NEW YORK — Democrats and police departments need to do better at forging alliances when it comes to gun violence, New York Mayor Eric Adams said Thursday morning, a day after testifying before Congress about the impact of guns on the city. Adams, during an appearance on MSNBC, positioned himself squarely as a moderate in the gun debate, saying the vast majority of Americans — himself included — are caught in middle of a political crossfire between the far left and the far right. “You have the numerical minority on the far right, trying to put guns in the hands of everyone, and then you have a ...
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An attorney for conspiracy theorist Alex Jones is helping to craft more permissive content moderation policies for an online video platform known for amplifying right-wing misinformation.
The online platform Rumble hired Robert Barnes, one of Jones' longtime defamation attorneys, in June to oversee changes to the site's moderation rules, and the changes he approved with the site's content producer David "Viva Frei" Freiheit would roll back bans on material that supports or incites extremist groups, reported The Daily Beast.
“The proposed moderation policies were designed by leading Rumble and Locals creators Robert Barnes and David Freiheit, both of whom are also accomplished attorneys,” read a press release announcing the changes in June. “Under the proposed policies, content creators will be able to express themselves to interested audiences within the limits of the law and without harassment while ensuring a consistent and transparent process as the platform continues its rapid growth.”
The Barnes-Freiheit proposals removes prohibitions against "content or material" the "online community" finds "grossly offensive," and rolls back bans on material that supports fringe groups like the Ku Klux Klan, which is mentioned by name.
“[Rumble] will provide a free space for open discourse without politicized discrimination," Barnes said in the release, "[while] simultaneously protecting users from harassing behavior.”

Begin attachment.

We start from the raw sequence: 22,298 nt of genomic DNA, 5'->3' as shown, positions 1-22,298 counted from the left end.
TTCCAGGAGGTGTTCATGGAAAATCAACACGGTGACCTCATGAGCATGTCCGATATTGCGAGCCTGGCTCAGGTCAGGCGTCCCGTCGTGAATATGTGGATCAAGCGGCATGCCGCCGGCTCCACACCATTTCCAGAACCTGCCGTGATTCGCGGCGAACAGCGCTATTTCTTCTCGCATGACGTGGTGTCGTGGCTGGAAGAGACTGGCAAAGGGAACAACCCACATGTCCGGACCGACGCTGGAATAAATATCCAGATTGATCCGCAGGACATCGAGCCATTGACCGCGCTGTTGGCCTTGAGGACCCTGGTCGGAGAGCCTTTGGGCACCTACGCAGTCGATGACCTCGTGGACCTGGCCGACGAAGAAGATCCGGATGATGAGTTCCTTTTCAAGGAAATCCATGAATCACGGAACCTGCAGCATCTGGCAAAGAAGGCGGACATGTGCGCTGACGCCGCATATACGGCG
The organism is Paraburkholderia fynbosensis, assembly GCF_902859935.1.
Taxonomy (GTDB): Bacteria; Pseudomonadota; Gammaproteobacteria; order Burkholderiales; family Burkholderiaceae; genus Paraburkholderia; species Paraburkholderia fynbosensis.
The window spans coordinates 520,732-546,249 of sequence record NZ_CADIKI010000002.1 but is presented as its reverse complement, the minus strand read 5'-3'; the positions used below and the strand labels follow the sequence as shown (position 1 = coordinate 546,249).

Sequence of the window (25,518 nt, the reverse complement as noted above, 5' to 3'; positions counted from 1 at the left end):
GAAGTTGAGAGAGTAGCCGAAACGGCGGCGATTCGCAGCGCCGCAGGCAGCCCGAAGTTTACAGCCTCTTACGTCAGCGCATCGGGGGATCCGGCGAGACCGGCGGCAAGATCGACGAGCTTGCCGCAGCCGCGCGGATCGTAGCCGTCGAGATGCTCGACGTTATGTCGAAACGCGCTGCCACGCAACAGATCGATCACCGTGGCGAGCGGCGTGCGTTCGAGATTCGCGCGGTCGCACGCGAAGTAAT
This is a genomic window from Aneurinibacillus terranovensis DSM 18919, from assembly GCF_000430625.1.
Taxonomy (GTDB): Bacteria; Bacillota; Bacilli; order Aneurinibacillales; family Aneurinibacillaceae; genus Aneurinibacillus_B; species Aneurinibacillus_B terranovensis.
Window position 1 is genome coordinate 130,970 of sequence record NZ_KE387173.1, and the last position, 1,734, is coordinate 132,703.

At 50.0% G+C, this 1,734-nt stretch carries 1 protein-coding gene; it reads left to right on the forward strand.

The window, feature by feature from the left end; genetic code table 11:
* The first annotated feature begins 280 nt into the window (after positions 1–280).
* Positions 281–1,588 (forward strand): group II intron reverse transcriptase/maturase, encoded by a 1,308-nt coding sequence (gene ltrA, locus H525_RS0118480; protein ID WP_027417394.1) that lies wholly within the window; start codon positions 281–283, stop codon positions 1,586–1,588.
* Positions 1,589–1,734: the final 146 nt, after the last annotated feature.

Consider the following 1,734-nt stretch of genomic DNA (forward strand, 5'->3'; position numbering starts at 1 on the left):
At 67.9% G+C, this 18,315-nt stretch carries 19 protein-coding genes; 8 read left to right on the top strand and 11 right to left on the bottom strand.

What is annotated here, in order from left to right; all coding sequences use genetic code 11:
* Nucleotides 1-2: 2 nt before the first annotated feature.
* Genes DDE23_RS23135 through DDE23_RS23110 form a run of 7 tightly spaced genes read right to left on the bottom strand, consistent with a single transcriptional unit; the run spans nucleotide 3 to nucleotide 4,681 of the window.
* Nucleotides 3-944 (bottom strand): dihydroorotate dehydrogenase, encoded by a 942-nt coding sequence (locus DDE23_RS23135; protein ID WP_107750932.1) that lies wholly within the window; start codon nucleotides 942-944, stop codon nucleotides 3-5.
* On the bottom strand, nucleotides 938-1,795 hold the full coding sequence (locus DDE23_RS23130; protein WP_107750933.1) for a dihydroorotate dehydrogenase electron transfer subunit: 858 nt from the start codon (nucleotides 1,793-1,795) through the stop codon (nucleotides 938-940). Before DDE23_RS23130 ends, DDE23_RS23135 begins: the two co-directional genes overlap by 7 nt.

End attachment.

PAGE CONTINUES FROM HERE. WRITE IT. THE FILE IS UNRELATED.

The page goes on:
The Canadian company has its U.S. headquarters in Sarasota, Florida -- which has become a hub for right-wing influencers -- has cut business deals with high-profile conservatives such as Donald Trump, billionaire GOP donor Peter Thiel and U.S. Senate candidate J.D. Vance, whose campaign issued a statement in March defending his involvement with the platform.
“Rumble has consistently supported free speech on its platform — even speech it may find offensive,” a spokesperson said at the time. "[Twitter] censors a sitting U.S. President while allowing the Chinese Communist Party, North Korea and the Ayatollah Khomeini (to name a few) to continue their propaganda.”
The platform, which reportedly boasts 44 monthly visitors, announced that it wanted to protect users from "bad faith" actors who "engage in unlawful discrimination" and "stalking," but offers no guidance on content that promotes hate groups, who don't appear to be banned from using the site for radicalizing or recruitment.
Report warns corruption runs deeper than the inspector general at the Department of Homeland Security
Over the past several weeks, Americans have learned that the Trump-appointed inspector general at the Department of Homeland Security, Joseph Cuffari, is facing pressure over erased Secret Services text messages. He has been accused of refusing to release documents, blocking interviews, and delaying the probe into the Secret Service.
According to a new report from The Revolving Door Project, a watchdog group at the Center for Economic and Policy Research (CEPR), Cuffari is just a small part of the leftover Trump loyalists who are still influencing President Joe Biden's government. At the same time, the search warrant at Mar-a-Lago helped further highlight the culture of the obstruction of justice through document destruction.
Cuffari has been described as the “kind of laissez-faire watchdog Trump [was] looking for” when seeking to nominate IGs friendly to his own cavalier attitudes around government processes.
It's also unclear if the former president destroyed documents after his presidency. While cable news clamors to cover every detail of passports taken and the continuously evolving excuses from the former president, former Justice Department staff have warned that the real issue is the danger to national security.
"I would consider it to be noise or distraction when the fact is, again, there are real national security issues at play and that should be the focus," said Brandon Van Grack, a former lawyer on Robert Mueller's team who specializes in national security and espionage. "It's really important that we're not distracted by the cacophony and really focus on the important information..."